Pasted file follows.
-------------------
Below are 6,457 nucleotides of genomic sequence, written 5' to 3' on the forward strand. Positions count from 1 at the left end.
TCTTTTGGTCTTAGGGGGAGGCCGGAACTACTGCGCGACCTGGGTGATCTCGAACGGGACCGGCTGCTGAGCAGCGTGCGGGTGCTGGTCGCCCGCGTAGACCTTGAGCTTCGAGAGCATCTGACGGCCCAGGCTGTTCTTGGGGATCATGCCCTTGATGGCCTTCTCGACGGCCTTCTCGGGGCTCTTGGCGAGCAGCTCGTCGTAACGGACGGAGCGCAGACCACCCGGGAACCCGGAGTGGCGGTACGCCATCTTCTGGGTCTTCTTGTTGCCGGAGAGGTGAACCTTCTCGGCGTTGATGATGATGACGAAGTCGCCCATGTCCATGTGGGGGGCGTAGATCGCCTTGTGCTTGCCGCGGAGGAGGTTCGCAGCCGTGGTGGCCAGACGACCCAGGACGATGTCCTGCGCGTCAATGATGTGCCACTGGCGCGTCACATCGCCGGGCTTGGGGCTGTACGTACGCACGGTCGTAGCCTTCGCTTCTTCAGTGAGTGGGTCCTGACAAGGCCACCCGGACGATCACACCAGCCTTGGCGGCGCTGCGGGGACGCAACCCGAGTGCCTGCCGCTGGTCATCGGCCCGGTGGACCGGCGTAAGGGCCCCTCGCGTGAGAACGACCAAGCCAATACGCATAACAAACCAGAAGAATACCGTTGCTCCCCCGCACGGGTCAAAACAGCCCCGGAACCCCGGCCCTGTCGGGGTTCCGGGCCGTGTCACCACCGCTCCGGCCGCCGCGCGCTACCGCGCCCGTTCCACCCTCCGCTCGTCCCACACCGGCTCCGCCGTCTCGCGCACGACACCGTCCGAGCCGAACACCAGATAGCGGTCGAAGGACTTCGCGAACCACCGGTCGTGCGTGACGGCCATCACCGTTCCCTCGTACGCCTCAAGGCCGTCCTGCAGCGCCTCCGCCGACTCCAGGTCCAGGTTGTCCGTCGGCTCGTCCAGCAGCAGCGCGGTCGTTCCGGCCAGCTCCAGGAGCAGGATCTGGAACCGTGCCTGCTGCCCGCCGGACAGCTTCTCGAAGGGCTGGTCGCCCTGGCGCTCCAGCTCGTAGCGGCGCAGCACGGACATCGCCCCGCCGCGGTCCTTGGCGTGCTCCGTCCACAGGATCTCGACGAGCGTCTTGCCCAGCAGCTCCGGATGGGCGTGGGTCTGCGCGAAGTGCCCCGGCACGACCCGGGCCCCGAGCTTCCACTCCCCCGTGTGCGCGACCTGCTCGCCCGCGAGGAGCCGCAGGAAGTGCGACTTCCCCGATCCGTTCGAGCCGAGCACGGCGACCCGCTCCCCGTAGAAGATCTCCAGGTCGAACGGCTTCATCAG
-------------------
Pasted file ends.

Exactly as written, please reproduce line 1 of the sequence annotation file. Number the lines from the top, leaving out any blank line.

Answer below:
Below are 6,457 nucleotides of genomic sequence, written 5' to 3' on the forward strand. Positions count from 1 at the left end.